Walsall to Wolverhampton on the 529 Bus


top deck

By Steve Pottinger


from way up here, you can see it all


the terrible beauty

of pensioners staring through windows

schoolkids slouching towards the classroom

not wanting to go


you see

flashing lights at the level crossing

diesel running back to base, light loco

arctics moving stuff from there to here

inching in the nose-to-tail-to-nose


you see

the dumpy ballet of fork-lifts

the loading and unloading

men in the new flat cap of the company hi-vis

grafting and grousing and joking


you see

backyard mechanics in corrugated yards

smeared in oil and grease

the nodded corsayfairer

the sheen of puddles and of handshakes


you see

the lads on bikes

who have nothing to their names

yet pull perfect effortless wheelies

the length of their street day after day after day


you see

Johnny striding down the towpath

can of Special on the go

two more in his coat pocket

just to take the edge off, you know?


and in between the high-rise

where the sun glints through

you can sometimes see hope

if you squint real hard


and let your gaze slip out of focus



Steve Pottinger, one of the best known faces behind the MIC stands of the region’s poetry circuit, brings us this tour from the town of Saddlers to the lair of Wolves, via the 529 and verse. Our guide, not cool boy at the back of the bus, more world-weary commuter in contemplation, offers simple observations that accumulate in their ‘terrible beauty’ – as if the ‘nose-to-tail-to-nose’ of the traffic and of mundane routines mirror some of the socio-economic inertia of this post-industrial area. Worry not, as Steve’s narrator reminds us, hope is only a matter of squinting in the right way. Find out more about Pottinger here.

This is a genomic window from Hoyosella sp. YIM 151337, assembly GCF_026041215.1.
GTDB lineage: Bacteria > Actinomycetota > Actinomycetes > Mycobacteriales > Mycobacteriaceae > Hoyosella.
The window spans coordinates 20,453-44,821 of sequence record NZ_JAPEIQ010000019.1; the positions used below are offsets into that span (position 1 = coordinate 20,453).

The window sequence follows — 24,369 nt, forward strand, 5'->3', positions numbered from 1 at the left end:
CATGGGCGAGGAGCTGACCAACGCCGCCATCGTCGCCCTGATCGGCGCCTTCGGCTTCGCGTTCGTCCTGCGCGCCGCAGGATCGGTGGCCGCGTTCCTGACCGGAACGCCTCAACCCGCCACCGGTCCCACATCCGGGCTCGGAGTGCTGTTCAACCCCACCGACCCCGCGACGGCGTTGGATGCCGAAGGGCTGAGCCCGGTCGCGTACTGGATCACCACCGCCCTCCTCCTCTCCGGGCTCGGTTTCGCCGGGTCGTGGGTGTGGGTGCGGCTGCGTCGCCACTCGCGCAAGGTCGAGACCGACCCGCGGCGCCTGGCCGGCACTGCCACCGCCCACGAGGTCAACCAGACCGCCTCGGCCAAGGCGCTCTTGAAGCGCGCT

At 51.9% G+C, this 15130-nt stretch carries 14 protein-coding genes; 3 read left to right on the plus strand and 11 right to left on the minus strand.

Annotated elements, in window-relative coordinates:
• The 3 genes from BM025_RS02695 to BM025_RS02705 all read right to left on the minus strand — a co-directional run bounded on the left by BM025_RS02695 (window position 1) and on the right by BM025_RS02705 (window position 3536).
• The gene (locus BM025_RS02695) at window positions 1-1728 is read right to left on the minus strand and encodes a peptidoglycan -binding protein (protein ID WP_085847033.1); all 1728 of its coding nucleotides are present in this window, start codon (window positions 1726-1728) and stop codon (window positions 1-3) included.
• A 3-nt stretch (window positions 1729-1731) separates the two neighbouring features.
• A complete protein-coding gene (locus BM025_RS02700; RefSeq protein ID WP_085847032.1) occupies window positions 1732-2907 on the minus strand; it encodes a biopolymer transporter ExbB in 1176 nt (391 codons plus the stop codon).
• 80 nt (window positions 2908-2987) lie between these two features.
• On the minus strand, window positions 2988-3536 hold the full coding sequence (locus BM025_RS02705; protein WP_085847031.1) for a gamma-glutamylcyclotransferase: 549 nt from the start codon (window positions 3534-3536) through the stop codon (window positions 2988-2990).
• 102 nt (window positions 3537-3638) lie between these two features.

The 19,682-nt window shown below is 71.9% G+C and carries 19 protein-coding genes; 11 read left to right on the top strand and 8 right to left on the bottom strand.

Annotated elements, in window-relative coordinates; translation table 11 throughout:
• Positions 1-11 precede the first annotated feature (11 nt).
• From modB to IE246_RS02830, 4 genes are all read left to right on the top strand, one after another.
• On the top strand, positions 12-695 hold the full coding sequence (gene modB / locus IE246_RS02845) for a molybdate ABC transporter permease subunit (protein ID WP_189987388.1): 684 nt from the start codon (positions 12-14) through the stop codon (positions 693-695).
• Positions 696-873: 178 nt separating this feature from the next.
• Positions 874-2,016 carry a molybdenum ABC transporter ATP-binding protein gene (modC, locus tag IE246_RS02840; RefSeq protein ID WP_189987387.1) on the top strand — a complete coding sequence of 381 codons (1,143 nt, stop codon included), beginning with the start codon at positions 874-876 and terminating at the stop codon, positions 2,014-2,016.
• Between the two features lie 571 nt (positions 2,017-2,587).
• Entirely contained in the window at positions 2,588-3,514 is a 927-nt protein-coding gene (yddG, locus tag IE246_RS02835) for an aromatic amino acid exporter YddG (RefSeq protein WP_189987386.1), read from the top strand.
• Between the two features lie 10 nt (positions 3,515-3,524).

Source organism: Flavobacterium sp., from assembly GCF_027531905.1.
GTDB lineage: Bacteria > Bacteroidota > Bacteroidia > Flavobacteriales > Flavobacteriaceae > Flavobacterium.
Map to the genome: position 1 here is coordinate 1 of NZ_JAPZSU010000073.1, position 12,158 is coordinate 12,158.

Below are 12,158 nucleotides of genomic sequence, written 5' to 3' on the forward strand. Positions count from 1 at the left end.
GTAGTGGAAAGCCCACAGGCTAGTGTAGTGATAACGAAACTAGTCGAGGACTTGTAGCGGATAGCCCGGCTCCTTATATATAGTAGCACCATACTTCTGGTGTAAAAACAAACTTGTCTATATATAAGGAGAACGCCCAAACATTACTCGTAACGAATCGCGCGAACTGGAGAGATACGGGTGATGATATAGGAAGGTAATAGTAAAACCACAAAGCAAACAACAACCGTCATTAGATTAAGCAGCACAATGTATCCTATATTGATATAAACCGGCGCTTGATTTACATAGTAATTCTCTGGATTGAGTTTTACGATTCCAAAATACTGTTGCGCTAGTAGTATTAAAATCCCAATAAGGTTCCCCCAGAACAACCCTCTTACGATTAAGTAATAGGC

Author: rmfrancis

R. M. Francis is a poet from the Black Country. Author of Transitions (Black Light Engine Room, 2015) and Orpheus (Lapwing Publications, 2016). He's currently researching his PhD at the University of Wolverhampton

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